Sales of marketplace sellers’ products grew nearly 60% to more than $3.5 billion, Amazon reports. Marketplace goods’ sales jumped more year over year than Amazon’s own products.

Amazon.com Inc.’s sixth-annual Prime Day is in the books. And it marked yet another record-breaking event for the retail giant, with sales surpassing last year’s 48-hour event by 45.2%, a Digital Commerce 360 early analysis shows.

Digital Commerce 360 estimates Amazon’s sales on Prime Day hit $10.40 billion globally over the two-day period spanning Oct. 13 and Oct. 14, up from $7.16 billion during the 48-hour event in July 2019.

Marketplace sellers were the big winners this year, selling a record of more than $3.5 billion worth of goods during Prime Day, Amazon says. Sales of marketplace sellers’ products grew nearly 60% and—most notably—grew faster year over year than sales of Amazon’s own products, which includes its private-label goods, Amazon devices and products it buys from manufacturers to sell itself.

In the last few Prime Day events, Amazon’s marketplace sales as a share of total Prime Day sales have declined, according to Digital Commerce 360’s analysis, because Amazon heavily promotes its own products. Its devices often top the list of best sellers each year. We estimate marketplace sellers’ sales only account for about a third of Prime Day sales. This breakdown is different from Amazon’s annual gross merchandise sales, for which marketplace sellers accounted for approximately 60% in 2019.

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This year, however, we project marketplace sales’ share grew to approximately 35% of Amazon’s Prime Day sales, up from 32% in 2019. In the last few years, Amazon has recruited more recognizable brands to its marketplace, which may be one reason for the growth in marketplace products sales this year.

Even before Prime Day began, it was clear Amazon had a bigger focus on its marketplace sellers—which it refers to as small businesses—this year. For example, it had “curated small business collections” during Prime Day, where consumers could browse marketplace sellers’ products by category, business location and owner profiles on Amazon.com/SupportSmall.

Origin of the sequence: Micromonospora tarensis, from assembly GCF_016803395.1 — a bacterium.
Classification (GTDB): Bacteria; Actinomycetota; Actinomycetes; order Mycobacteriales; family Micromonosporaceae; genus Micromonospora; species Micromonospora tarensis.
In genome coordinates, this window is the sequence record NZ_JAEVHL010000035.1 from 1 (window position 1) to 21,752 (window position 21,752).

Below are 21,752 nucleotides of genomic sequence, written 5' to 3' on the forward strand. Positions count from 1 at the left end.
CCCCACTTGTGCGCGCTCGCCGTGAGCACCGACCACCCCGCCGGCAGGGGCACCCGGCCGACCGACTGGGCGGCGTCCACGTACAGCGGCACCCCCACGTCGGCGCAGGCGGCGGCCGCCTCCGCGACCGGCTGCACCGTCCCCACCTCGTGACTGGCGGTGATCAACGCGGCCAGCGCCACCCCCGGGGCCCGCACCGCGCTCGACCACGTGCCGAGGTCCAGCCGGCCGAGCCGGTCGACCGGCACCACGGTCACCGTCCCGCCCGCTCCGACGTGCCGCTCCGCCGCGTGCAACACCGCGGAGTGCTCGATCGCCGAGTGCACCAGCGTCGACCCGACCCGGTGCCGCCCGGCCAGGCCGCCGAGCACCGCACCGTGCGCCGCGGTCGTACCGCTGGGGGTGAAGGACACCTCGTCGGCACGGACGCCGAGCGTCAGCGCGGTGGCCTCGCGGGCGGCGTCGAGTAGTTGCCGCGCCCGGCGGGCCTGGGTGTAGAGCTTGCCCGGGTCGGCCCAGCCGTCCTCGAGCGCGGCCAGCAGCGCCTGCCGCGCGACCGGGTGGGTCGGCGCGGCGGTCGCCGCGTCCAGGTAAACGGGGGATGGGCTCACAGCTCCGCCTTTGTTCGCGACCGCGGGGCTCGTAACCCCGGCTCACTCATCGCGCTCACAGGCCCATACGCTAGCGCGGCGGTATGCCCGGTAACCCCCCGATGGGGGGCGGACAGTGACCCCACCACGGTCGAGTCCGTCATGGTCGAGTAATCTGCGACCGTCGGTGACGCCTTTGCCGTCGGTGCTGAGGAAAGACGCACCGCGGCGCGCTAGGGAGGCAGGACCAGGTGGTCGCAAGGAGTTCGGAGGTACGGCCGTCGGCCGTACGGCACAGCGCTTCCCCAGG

Additionally, Prime members were eligible to receive $10 to shop on any products during Prime Day when they spent at least $10 on items sold by marketplace sellers starting Sept. 28 through Oct. 12. This promotion was funded by Amazon. That promotion during those two weeks generated more than $900 million in marketplace sales, Amazon says. The best-selling categories for marketplace products were home goods (specifically bedding products), electronics, nutrition and crafts.

The best-selling products globally were, once again, Amazon’s own products: its Alexa-enabled Echo Dot and Fire Stick 4K. Other big sellers include iRobot Roomba Robot Vacuum, LifeStraw Personal Water Filter and LEGO Star Wars Stormtrooper Helmet.

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While Prime Day seems to be another successful event, even despite the delay due to the coronavirus pandemic, there’s one thing that jumped out in Amazon’s press release discussing the results that might indicate it wasn’t as successful as previous events. In similar such press releases the last three years (2017-2019), Amazon pointed out that Prime Day surpassed sales of the previous year’s Black Friday and Cyber Monday (the Friday and Monday following Thanksgiving Day). This year, Amazon didn’t mention that sales were higher than Black Friday and Cyber Monday 2019. Perhaps the event’s proximity to the holiday season impacted what could have been an even bigger sales event for Amazon.

Prime Day was a success on non-Amazon sites

Amazon wasn’t the only winner during Prime Day. 51% of the top 100 online retailers offered widespread sales on Tuesday, beyond normal promotions that are run year-round, according to Digital Commerce 360’s analysis. And for many, the promotions worked. On Tuesday, Oct. 13, non-Amazon sites in the U.S. saw a 51% increase in online traffic compared with the first day of the 48-hour event in 2019, according to data from Salesforce Inc. Traffic was also up 17% compared with the Tuesday before Prime Day 2020.

Additionally, conversion rates on non-Amazon sites were up 16% compared with Prime Day 2019 and up 13% compared with the Tuesday before Prime Day, according to Salesforce data.

Online sales for non-Amazon sites grew by 69% globally and 76% in the U.S. Oct. 13 compared with the first day of Prime Day 2019, according to data from Salesforce.com Inc. The software provider aggregates data from the activity of more than 1 billion global shoppers flowing through its Commerce Cloud platform and extrapolates its clients’ findings to the broader retail industry.

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